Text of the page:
Scars of Iraq war haunt US policy in Syria

Mark Urban
Diplomatic and defence editor, BBC Newsnight

image copyrightAFP

"Maybe the kids will make the difference", US Senator Lindsey Graham reflected yesterday after seeing the shocking images of dead toddlers from Syria.

But those who are hoping that the events around Houla might prove to be a tipping point in prompting international intervention are likely to be disappointed, and it is worth looking at the role of the United States in this.

The Washington voices in favour of intervening forcefully to protect the Syrian people are only too well known to Barack Obama - notably senators Graham, John McCain, and Joseph Lieberman.

All three fought battles with the president when he was serving on the Senate Armed Services Committee about the war in Iraq and the American troop surge in that country.

They were vindicated in that the increase of US forces did allow Iraq to be brought back from the brink of civil war, and a more or less graceful US exit from that country.

President Obama though can hardly be bothered about getting it wrong in this earlier battle as he fights for his second term in office - in fact it may even help him that the only people arguing energetically on the Hill for intervention in Syria are hawks with these credentials on Iraq.

Mitt Romney, Republican challenger, has accused Mr Obama of weakness over Syria and vacillation, but his own formula is one simply of stepping up assistance to the opposition rather than attacking the Assad regime with US forces.

The White House explicitly rejected Mr Romney's idea and other military options yesterday.

Intelligence reports that hundreds of Sunni jihadists from across the Middle East have joined the fight against Bashar al-Assad's minority Alawite regime are also causing some in Washington to think long and hard about lining up in the same side as al Qaeda.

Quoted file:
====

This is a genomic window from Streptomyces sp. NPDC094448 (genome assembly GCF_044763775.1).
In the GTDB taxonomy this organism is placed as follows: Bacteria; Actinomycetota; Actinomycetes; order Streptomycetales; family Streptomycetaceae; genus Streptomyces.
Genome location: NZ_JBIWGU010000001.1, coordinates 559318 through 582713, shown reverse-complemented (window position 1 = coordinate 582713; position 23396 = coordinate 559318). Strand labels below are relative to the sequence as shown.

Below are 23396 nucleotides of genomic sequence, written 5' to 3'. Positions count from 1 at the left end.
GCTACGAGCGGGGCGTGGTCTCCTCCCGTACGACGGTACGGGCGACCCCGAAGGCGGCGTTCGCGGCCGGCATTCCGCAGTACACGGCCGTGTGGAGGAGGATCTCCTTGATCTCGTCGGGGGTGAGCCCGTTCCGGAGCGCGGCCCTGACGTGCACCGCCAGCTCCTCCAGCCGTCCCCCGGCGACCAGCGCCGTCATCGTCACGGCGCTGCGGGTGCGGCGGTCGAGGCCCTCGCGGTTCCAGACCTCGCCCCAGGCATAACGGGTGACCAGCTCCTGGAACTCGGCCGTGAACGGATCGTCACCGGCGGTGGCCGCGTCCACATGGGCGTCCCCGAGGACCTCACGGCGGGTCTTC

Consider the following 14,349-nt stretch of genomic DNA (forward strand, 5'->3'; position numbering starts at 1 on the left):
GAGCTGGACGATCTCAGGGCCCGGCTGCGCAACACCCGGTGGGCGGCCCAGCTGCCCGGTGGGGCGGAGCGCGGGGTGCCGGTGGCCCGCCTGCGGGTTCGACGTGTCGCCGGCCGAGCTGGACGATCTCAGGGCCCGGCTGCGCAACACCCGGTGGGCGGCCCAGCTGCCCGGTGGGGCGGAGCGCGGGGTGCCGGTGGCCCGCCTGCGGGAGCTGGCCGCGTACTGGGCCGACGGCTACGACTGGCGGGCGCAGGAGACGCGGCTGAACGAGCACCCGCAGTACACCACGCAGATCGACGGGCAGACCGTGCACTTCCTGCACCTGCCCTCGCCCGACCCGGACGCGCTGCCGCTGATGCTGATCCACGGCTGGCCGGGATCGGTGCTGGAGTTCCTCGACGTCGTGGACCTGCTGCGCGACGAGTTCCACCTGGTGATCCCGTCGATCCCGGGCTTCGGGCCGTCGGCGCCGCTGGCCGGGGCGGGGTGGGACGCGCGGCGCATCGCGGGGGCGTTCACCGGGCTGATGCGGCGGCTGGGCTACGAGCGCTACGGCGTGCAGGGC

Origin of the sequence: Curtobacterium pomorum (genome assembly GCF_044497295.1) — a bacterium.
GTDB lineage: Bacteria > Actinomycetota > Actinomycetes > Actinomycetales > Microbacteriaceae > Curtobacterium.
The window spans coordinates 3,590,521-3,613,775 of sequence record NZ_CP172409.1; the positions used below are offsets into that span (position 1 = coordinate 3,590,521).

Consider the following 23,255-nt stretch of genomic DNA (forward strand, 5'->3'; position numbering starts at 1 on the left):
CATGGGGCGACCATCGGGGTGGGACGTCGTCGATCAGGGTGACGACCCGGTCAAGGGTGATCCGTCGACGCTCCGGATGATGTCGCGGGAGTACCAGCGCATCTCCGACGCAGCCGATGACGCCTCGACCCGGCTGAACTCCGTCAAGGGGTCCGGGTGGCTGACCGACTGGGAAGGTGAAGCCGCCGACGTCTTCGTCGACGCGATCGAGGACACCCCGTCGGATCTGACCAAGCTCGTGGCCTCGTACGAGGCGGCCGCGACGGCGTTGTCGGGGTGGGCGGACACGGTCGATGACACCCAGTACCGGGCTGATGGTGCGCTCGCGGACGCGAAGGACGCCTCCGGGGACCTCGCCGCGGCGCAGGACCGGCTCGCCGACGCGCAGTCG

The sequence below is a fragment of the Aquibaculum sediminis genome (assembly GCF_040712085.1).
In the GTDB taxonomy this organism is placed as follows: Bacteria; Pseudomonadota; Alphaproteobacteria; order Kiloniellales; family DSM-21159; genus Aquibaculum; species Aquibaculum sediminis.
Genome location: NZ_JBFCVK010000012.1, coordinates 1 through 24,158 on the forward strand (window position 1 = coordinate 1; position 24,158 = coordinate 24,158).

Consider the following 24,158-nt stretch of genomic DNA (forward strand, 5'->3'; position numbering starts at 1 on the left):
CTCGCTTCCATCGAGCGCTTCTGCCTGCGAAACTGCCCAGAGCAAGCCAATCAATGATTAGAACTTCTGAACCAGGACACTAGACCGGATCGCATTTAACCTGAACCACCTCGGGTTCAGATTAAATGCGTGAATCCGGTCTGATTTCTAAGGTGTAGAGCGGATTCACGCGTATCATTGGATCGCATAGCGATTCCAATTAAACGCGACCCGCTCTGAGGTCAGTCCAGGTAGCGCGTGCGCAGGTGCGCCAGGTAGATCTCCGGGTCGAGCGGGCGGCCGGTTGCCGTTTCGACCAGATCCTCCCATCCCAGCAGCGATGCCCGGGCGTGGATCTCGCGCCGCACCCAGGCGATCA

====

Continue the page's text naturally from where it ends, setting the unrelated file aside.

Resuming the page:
In this electoral season though, such nuanced considerations of realpolitik seem to be playing less of a role than simple politics.

It is the absence of calls for action from the president's Democrat base that mean he is not under any serious pressure to change his stance.

It is all reminiscent of the mid-1990s and President Clinton's reluctance to act in Bosnia or Rwanda.

Those who favour a more muscular US approach took heart from comments earlier this week from General Martin Dempsey, Chairman of the Joint Chiefs of Staff, that the military option, "should be considered".

Interestingly though, he added, "we will be prepared to provide options if asked to do so".

Rather than suggesting the White House might be considering intervention, my reading of Gen Dempsey's comments is that the Pentagon has not yet been asked to prepare plans for strikes against Syria (the "if asked" is critical) and that he thinks they ought to be considering such action.

Gen Dempsey therefore appears to have lined up with those senators mentioned earlier.

An alignment between these politicians and such men as Gen Dempsey and perhaps indeed David Petraeus, now running the CIA but formerly commander in Iraq, would come as no surprise to Mr Obama.

Both generals held senior positions in Iraq during the surge there, and must have been grateful for the support of senators Graham, McCain, and Lieberman when so many others, including Senator Obama, thought they were wasting time, money, and lives by fighting to turn the situation around.

Once again then the thread of Iraq emerges in how key players in Washington are processing the Syrian question.

Foreign policy wonks prefer comparison with Libya, where the US joined in the air campaign without getting enmeshed on the ground.

State Department or White House spokesmen have answers too for "why Syria is not Libya", but in truth last year's north African intervention was so painless that the American public largely seems not to have noticed that it happened.

Instead there is the divisive memory of Iraq, with all its shame, loss, and expense.

It means that the White House is averse to the whole question of Syria, and that could prevent France or the UK getting any traction in the UN Security before the difficult issue of getting China or Russia on board has even been broached.